CUP: Clock Ticking For Gordon

Jeff Gordon’s 2012 NASCAR Sprint Cup season already is in deep, deep trouble.

The four-time series champion and driver of the No. 24 Hendrick Motorsports Chevrolet comes into Sunday’s FedEx 400 benefiting Autism Speaks at Dover International Speedway mired in 22nd in points, more than two full races in points behind 10th-place Carl Edwards.

So far this season, Gordon has been upside down, lost an engine, had a tire cut by a teammate and gotten wrecked from behind in a race he led coming to the white flag. In the midst of a stretch where his Hendrick teammates have been victorious in each of the last three weekends, Gordon’s season has been hit with every plague short of locusts, frogs and boils.

Realistically, the only way Gordon will make the Chase for the Sprint Cup is if he wins at least two of the 14 races remaining in NASCAR’s regular season. When that regular season ends at Richmond in September the top 10 drivers in points and the two drivers with the most victories in positions 11-20 will make the Chase.

Right now, Brad Keselowski is 11th in points with two wins, while 13th-place Ryan Newman and 15th-place Kasey Kahne each has won once. On top of that, 18th-place Juan Pablo Montoya and 20th-place Marcos Ambrose will be huge favorites to win this summer’s two road-course races.

As if that wasn’t daunting enough, last year, seven drivers who won one Sprint Cup race each failed to make the Chase.

The bottom line is Gordon needs to win and win soon. He won’t make the Chase on points and it’s highly unlikely he’ll do it with a single victory. He needs to win more than one race.

Which brings us to Dover International Speedway.

Gordon has four victories and 14 top-five finishes here, the home track to his long-time sponsor Dupont. But the last time he won here was June 2001, 22 Dover races ago. Still, Gordon is cautiously optimistic about his prospects.

“I think we are capable of getting some wins before this Chase,” Gordon said Friday at Dover. “Hopefully, we get enough to get us into it.”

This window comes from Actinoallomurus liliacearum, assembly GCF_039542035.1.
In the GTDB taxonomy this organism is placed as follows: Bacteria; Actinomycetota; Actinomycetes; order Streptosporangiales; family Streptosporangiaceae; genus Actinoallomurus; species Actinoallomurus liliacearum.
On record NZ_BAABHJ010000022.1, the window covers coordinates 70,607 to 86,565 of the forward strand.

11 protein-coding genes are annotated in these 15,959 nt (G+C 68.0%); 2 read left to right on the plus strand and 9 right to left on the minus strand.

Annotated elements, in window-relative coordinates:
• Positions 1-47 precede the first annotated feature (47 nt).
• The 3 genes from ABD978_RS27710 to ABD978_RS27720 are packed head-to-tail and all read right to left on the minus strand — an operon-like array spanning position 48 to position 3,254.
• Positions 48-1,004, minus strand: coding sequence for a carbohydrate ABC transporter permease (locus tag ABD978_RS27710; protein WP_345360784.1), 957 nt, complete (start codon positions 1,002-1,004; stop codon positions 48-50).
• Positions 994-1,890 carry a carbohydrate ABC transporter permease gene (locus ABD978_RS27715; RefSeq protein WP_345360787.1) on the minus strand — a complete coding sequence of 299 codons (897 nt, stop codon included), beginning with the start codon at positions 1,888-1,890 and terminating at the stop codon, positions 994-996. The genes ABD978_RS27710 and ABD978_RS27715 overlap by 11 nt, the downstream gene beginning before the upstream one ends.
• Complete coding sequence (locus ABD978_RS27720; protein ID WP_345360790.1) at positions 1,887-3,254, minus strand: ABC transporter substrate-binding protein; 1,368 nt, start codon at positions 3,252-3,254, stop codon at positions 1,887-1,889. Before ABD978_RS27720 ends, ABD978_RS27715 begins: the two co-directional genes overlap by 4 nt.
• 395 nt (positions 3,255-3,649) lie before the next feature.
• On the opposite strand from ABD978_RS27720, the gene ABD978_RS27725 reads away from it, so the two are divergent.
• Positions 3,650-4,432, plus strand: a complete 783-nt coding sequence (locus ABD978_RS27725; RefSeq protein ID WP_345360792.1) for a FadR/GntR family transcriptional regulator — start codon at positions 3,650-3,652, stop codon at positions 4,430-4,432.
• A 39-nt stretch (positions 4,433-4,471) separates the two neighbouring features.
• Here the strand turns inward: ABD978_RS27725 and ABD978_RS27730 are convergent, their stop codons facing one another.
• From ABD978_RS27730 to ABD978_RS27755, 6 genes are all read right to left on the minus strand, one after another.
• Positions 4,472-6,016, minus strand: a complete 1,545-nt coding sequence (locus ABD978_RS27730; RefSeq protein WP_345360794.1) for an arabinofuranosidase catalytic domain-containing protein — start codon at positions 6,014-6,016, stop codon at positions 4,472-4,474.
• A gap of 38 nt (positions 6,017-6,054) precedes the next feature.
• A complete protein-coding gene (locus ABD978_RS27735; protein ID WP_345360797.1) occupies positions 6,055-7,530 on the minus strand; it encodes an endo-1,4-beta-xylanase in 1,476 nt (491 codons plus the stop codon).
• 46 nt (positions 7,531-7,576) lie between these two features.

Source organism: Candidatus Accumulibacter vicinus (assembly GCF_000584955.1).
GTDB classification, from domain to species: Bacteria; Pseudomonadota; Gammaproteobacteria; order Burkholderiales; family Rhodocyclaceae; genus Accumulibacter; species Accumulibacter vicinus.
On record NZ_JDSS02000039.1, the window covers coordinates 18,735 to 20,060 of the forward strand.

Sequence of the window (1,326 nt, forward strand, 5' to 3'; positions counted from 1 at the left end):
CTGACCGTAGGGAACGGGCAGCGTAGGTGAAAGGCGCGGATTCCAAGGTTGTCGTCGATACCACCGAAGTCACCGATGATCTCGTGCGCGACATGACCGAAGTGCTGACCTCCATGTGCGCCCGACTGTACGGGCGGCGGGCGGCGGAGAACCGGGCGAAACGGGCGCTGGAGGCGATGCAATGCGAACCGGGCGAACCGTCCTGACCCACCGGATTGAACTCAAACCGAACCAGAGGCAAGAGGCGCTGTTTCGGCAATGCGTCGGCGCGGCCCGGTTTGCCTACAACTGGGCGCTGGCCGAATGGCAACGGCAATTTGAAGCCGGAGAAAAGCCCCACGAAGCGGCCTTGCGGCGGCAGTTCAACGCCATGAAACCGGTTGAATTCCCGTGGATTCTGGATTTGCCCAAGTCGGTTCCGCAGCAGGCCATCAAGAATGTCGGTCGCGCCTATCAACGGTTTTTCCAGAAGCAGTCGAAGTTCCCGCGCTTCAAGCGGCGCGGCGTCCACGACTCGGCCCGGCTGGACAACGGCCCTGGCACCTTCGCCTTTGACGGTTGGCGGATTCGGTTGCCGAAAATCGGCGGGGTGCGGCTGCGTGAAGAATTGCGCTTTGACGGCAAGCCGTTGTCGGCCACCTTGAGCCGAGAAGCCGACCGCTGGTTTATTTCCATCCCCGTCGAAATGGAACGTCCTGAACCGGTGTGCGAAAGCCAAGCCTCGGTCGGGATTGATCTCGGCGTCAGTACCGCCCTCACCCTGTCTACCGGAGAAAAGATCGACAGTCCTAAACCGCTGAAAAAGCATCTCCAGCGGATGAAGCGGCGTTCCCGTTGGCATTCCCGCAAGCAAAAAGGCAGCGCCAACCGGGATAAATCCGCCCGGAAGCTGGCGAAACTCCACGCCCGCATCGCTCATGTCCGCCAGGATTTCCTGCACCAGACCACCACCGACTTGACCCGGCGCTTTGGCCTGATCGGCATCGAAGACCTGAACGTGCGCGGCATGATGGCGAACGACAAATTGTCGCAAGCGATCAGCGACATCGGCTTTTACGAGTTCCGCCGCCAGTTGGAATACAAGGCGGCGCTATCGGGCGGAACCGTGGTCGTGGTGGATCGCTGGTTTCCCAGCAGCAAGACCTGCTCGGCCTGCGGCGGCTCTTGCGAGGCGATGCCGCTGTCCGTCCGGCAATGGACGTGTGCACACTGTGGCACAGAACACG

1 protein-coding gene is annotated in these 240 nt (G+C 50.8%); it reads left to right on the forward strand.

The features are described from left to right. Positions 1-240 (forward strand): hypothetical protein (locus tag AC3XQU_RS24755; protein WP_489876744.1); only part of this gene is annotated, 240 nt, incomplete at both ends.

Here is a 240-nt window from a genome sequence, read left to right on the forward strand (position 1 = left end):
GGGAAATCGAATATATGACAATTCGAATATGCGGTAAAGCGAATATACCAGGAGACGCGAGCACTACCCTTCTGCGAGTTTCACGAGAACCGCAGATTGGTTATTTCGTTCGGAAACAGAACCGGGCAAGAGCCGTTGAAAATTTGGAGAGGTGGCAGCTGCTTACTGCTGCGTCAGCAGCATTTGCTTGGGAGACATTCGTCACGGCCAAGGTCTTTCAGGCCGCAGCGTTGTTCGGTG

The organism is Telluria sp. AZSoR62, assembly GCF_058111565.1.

During qualifying on Saturday, Gordon nearly slapped the wall and wound up 14th. Not bad, but behind teammates Jimmie Johnson (second) and Kasey Kahne (13th).

Where he starts hasn’t been the problem for Gordon this season, though.

“Our reason for not being in the top-10 has nothing to do with the way we have been running in the races,” said Gordon. “It is the way we have been finishing.”

Even the ample resources of Hendrick Motorsports haven’t stopped the problems this season.

“There is nothing that you can, no information you can get from your teammates that can stop you from having a blown tire at Darlington, cut tire at Bristol and blown engine at Kansas,” said Gordon.

Even last weekend, when Gordon broke a streak of four consecutive finishes outside the top 20 with a seventh-place finish in the Coca-Cola 600, he should have had more to show for his night.

“I had one of the best cars I’ve ever had in the 600 this past week,” said Gordon. “Unfortunately, we had to pass about 50 cars to get there to that seventh-place finish just because we got caught out on the green flag stop there. That got us way behind. Then we all knew that the two-tire stop was a risky stop there at the end because we were the last one on two tires so that didn’t work out either, but we really rebounded that last run.”

And so, Gordon will go for it again tomorrow, with each passing race more critical to his Chase hopes.

“We are running good enough to certainly be in the top-10 in points,” he said. “To get that resurgence we just have to start continuing to put finishes together just like we did last week.”

Tom Jensen is the Editor in Chief of, Senior NASCAR Editor at RACER and a contributing Editor for You can follow him online at